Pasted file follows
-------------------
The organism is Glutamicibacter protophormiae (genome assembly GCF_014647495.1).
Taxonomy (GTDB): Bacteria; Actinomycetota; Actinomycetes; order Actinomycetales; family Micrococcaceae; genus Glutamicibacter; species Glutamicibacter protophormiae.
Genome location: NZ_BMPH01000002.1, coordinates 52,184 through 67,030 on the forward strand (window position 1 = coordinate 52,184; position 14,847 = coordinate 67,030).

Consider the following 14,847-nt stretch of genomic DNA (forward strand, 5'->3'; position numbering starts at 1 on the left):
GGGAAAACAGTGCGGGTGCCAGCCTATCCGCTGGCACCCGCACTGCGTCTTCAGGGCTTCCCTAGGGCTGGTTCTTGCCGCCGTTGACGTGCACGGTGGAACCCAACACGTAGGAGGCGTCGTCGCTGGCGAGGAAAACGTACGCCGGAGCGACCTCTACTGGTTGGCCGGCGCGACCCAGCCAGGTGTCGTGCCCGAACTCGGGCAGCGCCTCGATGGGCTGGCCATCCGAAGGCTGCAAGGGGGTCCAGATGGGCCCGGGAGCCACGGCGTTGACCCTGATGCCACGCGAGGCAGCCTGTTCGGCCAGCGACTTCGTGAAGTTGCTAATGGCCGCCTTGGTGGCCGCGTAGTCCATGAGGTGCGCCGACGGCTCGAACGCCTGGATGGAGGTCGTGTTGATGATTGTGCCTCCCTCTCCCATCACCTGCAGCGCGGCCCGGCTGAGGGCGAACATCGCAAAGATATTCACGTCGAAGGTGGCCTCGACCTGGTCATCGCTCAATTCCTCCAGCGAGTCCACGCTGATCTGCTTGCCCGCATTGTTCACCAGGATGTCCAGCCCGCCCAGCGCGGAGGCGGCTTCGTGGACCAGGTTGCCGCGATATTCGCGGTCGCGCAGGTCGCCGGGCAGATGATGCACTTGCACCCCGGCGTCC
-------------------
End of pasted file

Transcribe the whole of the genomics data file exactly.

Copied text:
The organism is Glutamicibacter protophormiae (genome assembly GCF_014647495.1).
Taxonomy (GTDB): Bacteria; Actinomycetota; Actinomycetes; order Actinomycetales; family Micrococcaceae; genus Glutamicibacter; species Glutamicibacter protophormiae.
Genome location: NZ_BMPH01000002.1, coordinates 52,184 through 67,030 on the forward strand (window position 1 = coordinate 52,184; position 14,847 = coordinate 67,030).

Consider the following 14,847-nt stretch of genomic DNA (forward strand, 5'->3'; position numbering starts at 1 on the left):
GGGAAAACAGTGCGGGTGCCAGCCTATCCGCTGGCACCCGCACTGCGTCTTCAGGGCTTCCCTAGGGCTGGTTCTTGCCGCCGTTGACGTGCACGGTGGAACCCAACACGTAGGAGGCGTCGTCGCTGGCGAGGAAAACGTACGCCGGAGCGACCTCTACTGGTTGGCCGGCGCGACCCAGCCAGGTGTCGTGCCCGAACTCGGGCAGCGCCTCGATGGGCTGGCCATCCGAAGGCTGCAAGGGGGTCCAGATGGGCCCGGGAGCCACGGCGTTGACCCTGATGCCACGCGAGGCAGCCTGTTCGGCCAGCGACTTCGTGAAGTTGCTAATGGCCGCCTTGGTGGCCGCGTAGTCCATGAGGTGCGCCGACGGCTCGAACGCCTGGATGGAGGTCGTGTTGATGATTGTGCCTCCCTCTCCCATCACCTGCAGCGCGGCCCGGCTGAGGGCGAACATCGCAAAGATATTCACGTCGAAGGTGGCCTCGACCTGGTCATCGCTCAATTCCTCCAGCGAGTCCACGCTGATCTGCTTGCCCGCATTGTTCACCAGGATGTCCAGCCCGCCCAGCGCGGAGGCGGCTTCGTGGACCAGGTTGCCGCGATATTCGCGGTCGCGCAGGTCGCCGGGCAGATGATGCACTTGCACCCCGGCGTCC